Why any of us get into this profession has always intrigued me. It’s certainly not for the money, or the glory. Trainers are appallingly underpaid for the contribution they make, the hours they put in, and the diligence with which they work. And it is not the most obvious route to take if you want to build an empire or change the world. When was the last time you saw a trainer on the cover of Fortune magazine? Yet a career in training has an enduring appeal to some of the best and brightest, an appeal which, bizarrely, seems to have increased with the emergence of e-learning.
I have recruited dozens of people into training roles, and trained and mentored them as their careers evolved. For the most part, they were perfectly innocent people who would have had dramatically different careers had I not pulled them out of a line job into a life of learning. For the most part, years later, they don’t hold it against me. Over the years, I have encountered more training managers, training officers, trainers, VPs of learning and development, and other more exotically titled training people than I care to count. Wherever they are in the world, whatever culture they inhabit, and whatever industry or organisation they call home, they have much in common.
They all started out wanting to make a difference at a very human level. They cared about individual people and their ability to perform in their chosen roles. And they cared about the performance of their organisation, not as some capitalistic engine, but as a family. For all their initial common ground, though, they end up in very different places.
Many trainers walk a long, hard, bitter path that begins in idealism, winds down through pragmatism, and terminates in cynicism. I am not a trainer by choice or by design. I fell into the role out of a combination of an annoyingly enquiring mind, intolerance for underperformance in my colleagues, and natural teaching aptitude. While there were idealistic underpinnings to most of my earlier activities, they were never my driving force. My buzz came from tuning the performance of an organisation, not from seeing light-bulbs go off over heads in a classroom. So I guess I started out cynical, and am gradually making my way up that hill toward the idealism summit, passing an awful lot of traffic coming the other way.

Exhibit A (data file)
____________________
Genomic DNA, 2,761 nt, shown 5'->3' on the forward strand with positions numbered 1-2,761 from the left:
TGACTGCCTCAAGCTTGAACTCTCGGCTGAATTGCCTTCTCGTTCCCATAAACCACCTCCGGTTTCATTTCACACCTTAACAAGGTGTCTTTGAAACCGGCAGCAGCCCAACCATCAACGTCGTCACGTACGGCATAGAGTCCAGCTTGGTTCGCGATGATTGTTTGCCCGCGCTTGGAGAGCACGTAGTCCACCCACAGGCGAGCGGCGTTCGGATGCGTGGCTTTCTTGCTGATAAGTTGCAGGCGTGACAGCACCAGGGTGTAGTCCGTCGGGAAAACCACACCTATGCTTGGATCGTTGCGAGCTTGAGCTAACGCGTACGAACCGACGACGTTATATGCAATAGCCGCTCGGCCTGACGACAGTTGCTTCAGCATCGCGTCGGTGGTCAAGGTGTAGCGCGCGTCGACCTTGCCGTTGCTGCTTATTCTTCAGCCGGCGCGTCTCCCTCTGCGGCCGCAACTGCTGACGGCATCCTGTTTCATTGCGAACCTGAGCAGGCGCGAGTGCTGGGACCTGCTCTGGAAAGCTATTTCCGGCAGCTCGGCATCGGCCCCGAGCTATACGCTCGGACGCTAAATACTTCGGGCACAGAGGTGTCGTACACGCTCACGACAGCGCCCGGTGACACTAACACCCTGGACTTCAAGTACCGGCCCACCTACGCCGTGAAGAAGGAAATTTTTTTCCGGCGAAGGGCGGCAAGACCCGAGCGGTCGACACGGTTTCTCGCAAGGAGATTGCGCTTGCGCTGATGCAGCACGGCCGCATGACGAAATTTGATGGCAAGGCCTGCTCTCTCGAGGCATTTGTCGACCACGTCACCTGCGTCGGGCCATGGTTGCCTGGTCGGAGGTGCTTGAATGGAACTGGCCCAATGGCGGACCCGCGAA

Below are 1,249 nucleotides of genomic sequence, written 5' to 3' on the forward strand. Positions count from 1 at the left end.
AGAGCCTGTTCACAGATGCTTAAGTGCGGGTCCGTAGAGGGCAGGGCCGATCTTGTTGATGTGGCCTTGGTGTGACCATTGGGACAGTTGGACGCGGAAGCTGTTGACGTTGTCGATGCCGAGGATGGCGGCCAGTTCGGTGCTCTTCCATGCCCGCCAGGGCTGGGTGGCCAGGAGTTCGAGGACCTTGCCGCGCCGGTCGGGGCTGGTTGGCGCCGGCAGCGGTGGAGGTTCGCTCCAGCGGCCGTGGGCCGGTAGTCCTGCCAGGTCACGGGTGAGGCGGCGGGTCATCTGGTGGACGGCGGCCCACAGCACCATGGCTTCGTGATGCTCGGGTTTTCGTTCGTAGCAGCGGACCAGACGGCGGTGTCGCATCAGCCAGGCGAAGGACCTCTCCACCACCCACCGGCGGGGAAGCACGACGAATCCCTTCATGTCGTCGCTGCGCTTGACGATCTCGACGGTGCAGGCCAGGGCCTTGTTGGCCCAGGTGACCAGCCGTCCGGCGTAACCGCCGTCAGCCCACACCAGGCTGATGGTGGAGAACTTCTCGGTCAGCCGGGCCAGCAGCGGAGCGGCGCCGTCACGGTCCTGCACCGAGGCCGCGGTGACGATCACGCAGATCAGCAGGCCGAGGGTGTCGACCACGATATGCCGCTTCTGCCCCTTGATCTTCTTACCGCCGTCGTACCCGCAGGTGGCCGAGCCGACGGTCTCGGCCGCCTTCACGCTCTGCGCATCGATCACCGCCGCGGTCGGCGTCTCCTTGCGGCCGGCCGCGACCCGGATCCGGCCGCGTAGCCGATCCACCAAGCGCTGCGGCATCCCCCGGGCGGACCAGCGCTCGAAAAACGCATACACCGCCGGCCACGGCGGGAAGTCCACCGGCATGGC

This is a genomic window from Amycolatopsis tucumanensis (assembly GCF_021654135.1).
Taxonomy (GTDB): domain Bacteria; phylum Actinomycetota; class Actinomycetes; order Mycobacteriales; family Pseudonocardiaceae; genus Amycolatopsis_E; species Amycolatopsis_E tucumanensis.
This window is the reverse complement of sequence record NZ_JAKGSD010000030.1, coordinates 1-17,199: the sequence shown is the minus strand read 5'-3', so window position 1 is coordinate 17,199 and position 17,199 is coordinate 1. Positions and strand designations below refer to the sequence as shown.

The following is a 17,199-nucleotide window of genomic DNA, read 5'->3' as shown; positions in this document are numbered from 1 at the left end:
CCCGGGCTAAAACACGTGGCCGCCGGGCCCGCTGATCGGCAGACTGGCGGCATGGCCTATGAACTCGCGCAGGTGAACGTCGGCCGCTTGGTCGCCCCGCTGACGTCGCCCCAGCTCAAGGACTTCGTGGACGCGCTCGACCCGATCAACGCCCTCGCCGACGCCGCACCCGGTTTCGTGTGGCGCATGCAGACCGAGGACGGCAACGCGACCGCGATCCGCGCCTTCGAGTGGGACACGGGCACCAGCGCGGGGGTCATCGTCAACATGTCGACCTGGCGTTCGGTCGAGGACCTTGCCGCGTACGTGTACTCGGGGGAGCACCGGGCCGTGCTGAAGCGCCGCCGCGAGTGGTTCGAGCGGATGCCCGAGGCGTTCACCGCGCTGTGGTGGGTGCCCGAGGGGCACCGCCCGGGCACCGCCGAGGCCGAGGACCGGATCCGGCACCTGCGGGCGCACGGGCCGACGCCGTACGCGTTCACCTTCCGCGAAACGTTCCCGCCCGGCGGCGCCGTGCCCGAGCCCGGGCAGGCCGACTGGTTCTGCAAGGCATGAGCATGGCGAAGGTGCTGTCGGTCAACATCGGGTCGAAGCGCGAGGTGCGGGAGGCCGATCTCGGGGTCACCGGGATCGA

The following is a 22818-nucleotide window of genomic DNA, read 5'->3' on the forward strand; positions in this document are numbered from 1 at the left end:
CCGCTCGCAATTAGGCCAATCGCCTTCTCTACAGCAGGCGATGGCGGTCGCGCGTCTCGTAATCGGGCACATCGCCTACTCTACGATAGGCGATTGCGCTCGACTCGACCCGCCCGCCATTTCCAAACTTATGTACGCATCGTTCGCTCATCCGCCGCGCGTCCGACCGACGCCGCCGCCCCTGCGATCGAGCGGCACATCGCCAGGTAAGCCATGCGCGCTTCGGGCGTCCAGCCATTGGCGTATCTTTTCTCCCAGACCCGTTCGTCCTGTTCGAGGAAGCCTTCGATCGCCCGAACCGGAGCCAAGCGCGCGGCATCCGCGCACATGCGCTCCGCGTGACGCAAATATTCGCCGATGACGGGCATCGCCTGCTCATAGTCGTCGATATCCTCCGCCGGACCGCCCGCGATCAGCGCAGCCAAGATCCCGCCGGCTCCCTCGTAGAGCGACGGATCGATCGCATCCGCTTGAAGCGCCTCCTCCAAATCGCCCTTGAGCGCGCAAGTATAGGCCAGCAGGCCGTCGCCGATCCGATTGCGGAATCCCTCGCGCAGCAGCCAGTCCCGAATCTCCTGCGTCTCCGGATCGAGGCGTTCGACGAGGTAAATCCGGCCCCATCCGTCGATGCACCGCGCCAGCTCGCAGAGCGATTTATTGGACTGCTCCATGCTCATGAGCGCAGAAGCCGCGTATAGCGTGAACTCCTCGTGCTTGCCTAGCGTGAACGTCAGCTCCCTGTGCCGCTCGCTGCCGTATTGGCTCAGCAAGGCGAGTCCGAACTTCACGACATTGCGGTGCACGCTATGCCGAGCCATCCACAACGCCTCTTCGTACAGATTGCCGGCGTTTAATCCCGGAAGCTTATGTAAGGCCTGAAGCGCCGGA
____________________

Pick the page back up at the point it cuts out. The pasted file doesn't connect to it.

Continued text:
True, many trainers stay optimistic throughout their careers, but just as many become negative, if not about their role then certainly about the organizations they serve. Some trainers have retreated from reality, existing inside a kind of professorial fog and being sustained by the inherent quality of their work rather than its contribution to organisational goals. In similar vein are those for whom busyness is the business, a frantic life packed with impossible deadlines and superhuman schedules preventing them from having the time to see how futile their lives have become. They gave up trying to “make a difference” to their organizations, but at least they can still make a difference to individual learners.
Others continue to strive to get “management” to subscribe to an organizational vision in which learning is central and leading, not peripheral and reactive. They never stop trying to get strategy defined ahead of operational planning, and resist having training used as a poor substitute for good management. These quiet revolutionaries patiently work at transforming organizations through helping people to transcend themselves. They demonstrate daily the value of learning, and inspire innovative thinking beyond the departmental walls. And they love their work.
In my experience some of the most effective trainers (in terms of impact on learners and impact on organisations) are those with “real-world” experience outside of their training expertise. Seasoned practitioners, subject matter experts, or those who have recently completed their own training, are often very astute, learner-aware, and acutely attuned to the context of their teaching.
Are there inherent personal characteristics that determine whether a trainer will thrive or merely survive? What do you look for when recruiting? I usually look for people who are passionate about their field, have high energy levels, are more interested in learning than in teaching, ask a lot of questions and listen to the answers, and have unusually thick skin. A formal background in learning theory or in instructional design has always been secondary – you can teach people those principles, but if they don’t have “the right stuff” to begin with they will soon be on the slippery slope to cynicism.
TrainingZONE Parkin Space column of 12/3/04